Wenatchee taps the spirit of Pike Place with Pybus Market

Despite the buskers, fresh produce, and seafood, it's immediately evident you're not in Seattle anymore.

'There is no fish throwing here,' said fishmonger Mike McKee of Mike's Meats and Seafood. 'We leave that to the professionals in Seattle.'

The red neon 'Public Market' on sign outside is reminiscent of Seattle's Pike Place Market, but this is the Pybus Market, as in E.T. Pybus, a humble blacksmith who forged himself into a larger than life businessman and helped build the city of Wenatchee in the early 20th century.

Lance Dooley is sculpting a statue of the man to be put on display here.

'I think he'd be very happy to see this was happening under his name,' said Dooley.

Pybus was an English immigrant and big on family. His warehouse that once held steel in the 1940s is now a modern day public market.

'We're capturing the spirit of what E.T. Pybus was all about,' said Dooley. 'He was a self-made man who came to this country, worked hard and made the community a better place.'

The renovated warehouse is now home to 20 vendors, several restaurants, a community kitchen for cooking demonstrations, wine tastings, and of course produce stands and fresh meats. There is also space for working artists. John Craddick owns West Coast Glass Studios at the market and creates his pieces on site.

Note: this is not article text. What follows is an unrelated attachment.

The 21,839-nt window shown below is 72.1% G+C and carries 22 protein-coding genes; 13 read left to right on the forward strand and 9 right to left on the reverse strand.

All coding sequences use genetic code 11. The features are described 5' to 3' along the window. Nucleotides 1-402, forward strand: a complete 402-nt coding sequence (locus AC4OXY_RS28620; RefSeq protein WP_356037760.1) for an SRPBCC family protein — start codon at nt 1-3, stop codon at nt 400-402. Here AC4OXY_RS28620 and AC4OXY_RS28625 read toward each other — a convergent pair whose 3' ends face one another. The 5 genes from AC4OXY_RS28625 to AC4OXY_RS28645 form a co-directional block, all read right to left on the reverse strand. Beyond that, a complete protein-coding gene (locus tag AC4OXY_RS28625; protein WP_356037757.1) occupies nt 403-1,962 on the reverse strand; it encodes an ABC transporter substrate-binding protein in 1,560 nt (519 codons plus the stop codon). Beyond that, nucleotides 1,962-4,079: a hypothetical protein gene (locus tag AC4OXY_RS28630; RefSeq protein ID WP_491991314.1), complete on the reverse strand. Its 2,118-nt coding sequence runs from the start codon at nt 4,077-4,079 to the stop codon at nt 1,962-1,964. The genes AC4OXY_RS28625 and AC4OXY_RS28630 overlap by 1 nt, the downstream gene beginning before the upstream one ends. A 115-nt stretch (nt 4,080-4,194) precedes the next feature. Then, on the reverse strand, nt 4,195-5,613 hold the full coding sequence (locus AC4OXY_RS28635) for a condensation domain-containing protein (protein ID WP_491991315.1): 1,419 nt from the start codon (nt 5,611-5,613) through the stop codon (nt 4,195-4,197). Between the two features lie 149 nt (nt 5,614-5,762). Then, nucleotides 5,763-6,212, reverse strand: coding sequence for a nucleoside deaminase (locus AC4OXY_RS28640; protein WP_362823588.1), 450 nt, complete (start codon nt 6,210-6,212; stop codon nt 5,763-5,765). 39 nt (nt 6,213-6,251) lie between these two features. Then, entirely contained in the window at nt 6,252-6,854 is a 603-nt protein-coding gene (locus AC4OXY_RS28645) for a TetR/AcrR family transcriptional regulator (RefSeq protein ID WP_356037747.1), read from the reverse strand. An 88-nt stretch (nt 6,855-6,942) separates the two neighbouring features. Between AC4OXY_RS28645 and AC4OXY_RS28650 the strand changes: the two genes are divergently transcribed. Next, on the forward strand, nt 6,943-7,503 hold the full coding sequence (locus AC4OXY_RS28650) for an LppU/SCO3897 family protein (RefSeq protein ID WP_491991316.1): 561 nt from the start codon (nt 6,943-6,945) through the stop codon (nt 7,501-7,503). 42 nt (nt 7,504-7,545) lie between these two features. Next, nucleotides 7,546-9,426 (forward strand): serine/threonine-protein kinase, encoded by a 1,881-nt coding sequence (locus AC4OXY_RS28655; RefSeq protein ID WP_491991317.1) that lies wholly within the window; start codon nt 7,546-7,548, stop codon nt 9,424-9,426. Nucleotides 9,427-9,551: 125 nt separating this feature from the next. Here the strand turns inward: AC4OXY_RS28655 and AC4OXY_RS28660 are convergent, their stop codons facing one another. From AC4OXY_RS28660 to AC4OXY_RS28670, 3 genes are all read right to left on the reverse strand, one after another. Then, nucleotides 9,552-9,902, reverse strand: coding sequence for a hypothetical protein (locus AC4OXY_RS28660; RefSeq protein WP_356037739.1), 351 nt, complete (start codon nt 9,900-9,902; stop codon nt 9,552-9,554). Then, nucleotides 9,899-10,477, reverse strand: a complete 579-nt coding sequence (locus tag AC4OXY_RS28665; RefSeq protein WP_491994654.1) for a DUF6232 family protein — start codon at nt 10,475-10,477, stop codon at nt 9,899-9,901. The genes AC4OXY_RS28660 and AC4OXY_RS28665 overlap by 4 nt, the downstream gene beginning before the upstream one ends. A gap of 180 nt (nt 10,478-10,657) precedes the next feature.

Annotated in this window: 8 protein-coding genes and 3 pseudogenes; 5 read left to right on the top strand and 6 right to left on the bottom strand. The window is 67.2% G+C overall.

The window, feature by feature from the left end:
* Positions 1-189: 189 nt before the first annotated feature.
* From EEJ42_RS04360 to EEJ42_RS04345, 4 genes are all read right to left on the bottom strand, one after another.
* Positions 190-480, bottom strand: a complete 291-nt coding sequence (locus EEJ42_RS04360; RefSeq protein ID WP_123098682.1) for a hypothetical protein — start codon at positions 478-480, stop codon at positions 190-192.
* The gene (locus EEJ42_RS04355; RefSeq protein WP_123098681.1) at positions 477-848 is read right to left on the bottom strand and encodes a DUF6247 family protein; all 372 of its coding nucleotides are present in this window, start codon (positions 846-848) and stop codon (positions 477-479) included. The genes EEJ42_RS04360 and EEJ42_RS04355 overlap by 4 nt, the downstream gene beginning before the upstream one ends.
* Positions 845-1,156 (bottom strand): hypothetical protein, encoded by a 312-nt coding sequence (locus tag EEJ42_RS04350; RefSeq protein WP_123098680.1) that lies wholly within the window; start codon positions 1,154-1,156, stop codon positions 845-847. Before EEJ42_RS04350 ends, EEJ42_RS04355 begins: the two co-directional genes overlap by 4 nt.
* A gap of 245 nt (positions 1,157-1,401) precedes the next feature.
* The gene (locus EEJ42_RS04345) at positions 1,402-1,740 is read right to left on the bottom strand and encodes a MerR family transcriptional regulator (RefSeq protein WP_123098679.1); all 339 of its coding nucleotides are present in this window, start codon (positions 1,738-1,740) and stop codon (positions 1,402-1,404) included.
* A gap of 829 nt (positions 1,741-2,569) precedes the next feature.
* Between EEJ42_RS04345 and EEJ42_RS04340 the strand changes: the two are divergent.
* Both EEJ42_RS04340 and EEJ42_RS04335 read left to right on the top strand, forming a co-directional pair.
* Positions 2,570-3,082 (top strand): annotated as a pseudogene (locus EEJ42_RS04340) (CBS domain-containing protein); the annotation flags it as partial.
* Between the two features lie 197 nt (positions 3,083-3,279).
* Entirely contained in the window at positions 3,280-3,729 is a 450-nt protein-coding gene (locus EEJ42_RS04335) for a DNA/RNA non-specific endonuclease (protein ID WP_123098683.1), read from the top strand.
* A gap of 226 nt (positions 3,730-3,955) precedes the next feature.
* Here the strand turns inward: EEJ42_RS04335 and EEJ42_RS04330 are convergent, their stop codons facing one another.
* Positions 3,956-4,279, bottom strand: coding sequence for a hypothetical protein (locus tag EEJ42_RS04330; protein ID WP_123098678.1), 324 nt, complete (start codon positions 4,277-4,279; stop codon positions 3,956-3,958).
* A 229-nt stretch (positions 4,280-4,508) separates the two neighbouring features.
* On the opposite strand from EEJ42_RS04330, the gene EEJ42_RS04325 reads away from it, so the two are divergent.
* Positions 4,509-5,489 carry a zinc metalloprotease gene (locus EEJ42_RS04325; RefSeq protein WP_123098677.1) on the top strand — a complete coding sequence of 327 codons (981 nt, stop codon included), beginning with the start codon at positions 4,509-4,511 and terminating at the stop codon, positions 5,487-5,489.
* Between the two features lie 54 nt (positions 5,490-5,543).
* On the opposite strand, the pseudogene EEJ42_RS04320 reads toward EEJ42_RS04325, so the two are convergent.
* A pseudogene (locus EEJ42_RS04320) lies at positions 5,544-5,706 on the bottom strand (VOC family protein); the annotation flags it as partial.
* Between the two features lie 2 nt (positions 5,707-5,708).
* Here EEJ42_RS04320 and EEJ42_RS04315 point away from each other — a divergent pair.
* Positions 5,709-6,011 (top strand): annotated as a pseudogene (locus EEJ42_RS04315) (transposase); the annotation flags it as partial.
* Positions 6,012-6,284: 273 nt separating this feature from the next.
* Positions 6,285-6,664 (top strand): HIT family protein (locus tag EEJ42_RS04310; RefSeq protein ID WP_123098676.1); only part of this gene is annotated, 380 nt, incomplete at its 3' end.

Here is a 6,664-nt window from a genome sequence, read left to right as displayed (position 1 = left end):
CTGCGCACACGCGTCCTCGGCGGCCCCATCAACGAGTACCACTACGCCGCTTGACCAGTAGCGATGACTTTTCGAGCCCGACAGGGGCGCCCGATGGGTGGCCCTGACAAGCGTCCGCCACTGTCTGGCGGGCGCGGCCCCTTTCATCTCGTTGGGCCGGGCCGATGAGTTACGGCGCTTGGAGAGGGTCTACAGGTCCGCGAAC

'That's what makes this place cool. Having us around gives it a unique twist that's not available anywhere else,' he said.

Open since June, the market is already becoming a destination for people all over the state and drawing tourists from Leavenworth and Chelan. So far, about 17 percent of the visitors come from the Seattle area. It's providing opportunities for businesses like McKee's meat shop to expand and open a second location.

'It's a phenomenal place,' he said. 'There are so many people who come through here that we otherwise wouldn't have access to.'

The Pybus Public Market is open seven days a week. It's a $10 million partnership between the Port of Chelan and local philanthropists Mike and JoAnn Walker. For more information visit pybusmarket.org.


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